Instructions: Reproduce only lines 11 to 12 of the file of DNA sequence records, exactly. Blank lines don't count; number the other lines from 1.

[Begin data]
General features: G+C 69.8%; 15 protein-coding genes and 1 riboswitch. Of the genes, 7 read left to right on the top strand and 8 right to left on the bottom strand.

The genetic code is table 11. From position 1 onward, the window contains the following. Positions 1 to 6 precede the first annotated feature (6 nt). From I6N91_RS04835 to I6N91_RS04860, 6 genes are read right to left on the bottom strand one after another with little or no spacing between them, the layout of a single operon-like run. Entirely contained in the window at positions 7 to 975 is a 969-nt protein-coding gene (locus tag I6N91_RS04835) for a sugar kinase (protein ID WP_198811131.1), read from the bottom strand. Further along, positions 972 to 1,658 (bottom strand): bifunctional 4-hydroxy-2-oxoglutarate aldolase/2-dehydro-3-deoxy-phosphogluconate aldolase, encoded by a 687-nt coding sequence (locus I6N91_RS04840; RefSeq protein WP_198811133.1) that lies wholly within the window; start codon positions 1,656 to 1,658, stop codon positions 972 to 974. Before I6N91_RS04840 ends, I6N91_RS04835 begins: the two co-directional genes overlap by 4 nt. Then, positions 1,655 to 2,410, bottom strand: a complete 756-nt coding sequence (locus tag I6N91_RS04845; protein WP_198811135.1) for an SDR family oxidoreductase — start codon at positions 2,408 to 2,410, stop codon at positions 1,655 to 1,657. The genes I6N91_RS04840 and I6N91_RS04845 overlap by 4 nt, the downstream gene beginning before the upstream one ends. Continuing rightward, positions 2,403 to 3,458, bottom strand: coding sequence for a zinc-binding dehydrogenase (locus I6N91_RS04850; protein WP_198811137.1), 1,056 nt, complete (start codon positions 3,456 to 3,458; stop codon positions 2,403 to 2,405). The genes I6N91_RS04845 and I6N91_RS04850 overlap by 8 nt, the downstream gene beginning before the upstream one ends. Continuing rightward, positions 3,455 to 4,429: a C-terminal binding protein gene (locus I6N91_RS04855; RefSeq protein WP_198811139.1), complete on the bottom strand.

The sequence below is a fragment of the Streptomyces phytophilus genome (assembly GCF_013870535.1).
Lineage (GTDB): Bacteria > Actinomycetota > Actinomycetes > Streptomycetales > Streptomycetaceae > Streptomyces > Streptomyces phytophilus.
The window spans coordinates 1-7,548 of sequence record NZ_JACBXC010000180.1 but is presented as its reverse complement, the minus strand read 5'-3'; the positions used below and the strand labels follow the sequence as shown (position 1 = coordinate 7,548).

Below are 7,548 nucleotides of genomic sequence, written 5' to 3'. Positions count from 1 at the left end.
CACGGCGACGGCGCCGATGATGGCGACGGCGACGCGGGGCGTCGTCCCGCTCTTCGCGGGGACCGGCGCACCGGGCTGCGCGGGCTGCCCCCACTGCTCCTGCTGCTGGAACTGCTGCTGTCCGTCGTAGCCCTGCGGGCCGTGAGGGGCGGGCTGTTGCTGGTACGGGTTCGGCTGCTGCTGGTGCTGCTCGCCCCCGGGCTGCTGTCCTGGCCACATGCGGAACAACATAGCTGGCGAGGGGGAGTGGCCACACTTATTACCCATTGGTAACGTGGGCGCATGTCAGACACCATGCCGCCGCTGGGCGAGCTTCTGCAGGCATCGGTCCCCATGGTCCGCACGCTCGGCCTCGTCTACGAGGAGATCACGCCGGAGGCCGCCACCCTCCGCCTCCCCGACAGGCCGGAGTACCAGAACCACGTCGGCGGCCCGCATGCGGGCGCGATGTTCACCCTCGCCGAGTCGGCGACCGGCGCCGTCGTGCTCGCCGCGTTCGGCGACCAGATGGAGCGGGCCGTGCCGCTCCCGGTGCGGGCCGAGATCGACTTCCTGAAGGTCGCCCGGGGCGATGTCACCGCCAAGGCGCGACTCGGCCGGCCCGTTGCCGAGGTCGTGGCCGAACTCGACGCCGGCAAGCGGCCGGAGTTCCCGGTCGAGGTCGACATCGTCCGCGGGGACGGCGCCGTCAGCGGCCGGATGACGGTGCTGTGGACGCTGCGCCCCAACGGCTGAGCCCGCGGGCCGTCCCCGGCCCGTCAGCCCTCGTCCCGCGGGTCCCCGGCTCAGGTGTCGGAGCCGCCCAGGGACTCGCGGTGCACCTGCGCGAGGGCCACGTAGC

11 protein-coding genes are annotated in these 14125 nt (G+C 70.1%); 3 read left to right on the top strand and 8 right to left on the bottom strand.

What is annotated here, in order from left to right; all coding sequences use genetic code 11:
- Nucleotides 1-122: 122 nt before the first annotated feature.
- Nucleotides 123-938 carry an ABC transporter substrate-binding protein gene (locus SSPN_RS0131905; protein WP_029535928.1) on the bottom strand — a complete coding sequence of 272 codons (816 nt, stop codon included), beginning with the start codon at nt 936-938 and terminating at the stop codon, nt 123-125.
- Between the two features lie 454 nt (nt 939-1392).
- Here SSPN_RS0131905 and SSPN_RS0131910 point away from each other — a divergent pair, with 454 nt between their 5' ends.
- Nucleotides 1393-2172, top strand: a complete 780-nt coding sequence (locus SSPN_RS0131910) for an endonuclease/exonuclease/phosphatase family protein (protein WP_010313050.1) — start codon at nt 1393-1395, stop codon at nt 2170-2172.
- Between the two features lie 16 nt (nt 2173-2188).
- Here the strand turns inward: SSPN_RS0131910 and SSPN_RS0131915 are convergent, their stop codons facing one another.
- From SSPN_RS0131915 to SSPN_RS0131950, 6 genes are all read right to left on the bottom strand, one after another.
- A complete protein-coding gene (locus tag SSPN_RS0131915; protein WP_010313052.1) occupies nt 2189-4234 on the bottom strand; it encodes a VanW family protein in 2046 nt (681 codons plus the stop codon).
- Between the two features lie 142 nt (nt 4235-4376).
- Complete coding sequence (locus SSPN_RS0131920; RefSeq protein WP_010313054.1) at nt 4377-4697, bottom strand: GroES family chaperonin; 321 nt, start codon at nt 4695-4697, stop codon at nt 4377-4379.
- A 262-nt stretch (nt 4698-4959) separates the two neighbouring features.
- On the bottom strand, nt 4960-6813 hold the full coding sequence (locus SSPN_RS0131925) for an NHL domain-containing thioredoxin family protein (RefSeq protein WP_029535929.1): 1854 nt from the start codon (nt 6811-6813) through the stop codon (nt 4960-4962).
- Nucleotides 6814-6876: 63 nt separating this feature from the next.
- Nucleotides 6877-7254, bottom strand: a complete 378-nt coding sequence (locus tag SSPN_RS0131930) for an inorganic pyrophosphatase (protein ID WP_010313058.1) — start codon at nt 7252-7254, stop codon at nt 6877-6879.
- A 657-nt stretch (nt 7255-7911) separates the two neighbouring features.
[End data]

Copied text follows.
- Nucleotides 123-938 carry an ABC transporter substrate-binding protein gene (locus SSPN_RS0131905; protein WP_029535928.1) on the bottom strand — a complete coding sequence of 272 codons (816 nt, stop codon included), beginning with the start codon at nt 936-938 and terminating at the stop codon, nt 123-125.
- Between the two features lie 454 nt (nt 939-1392).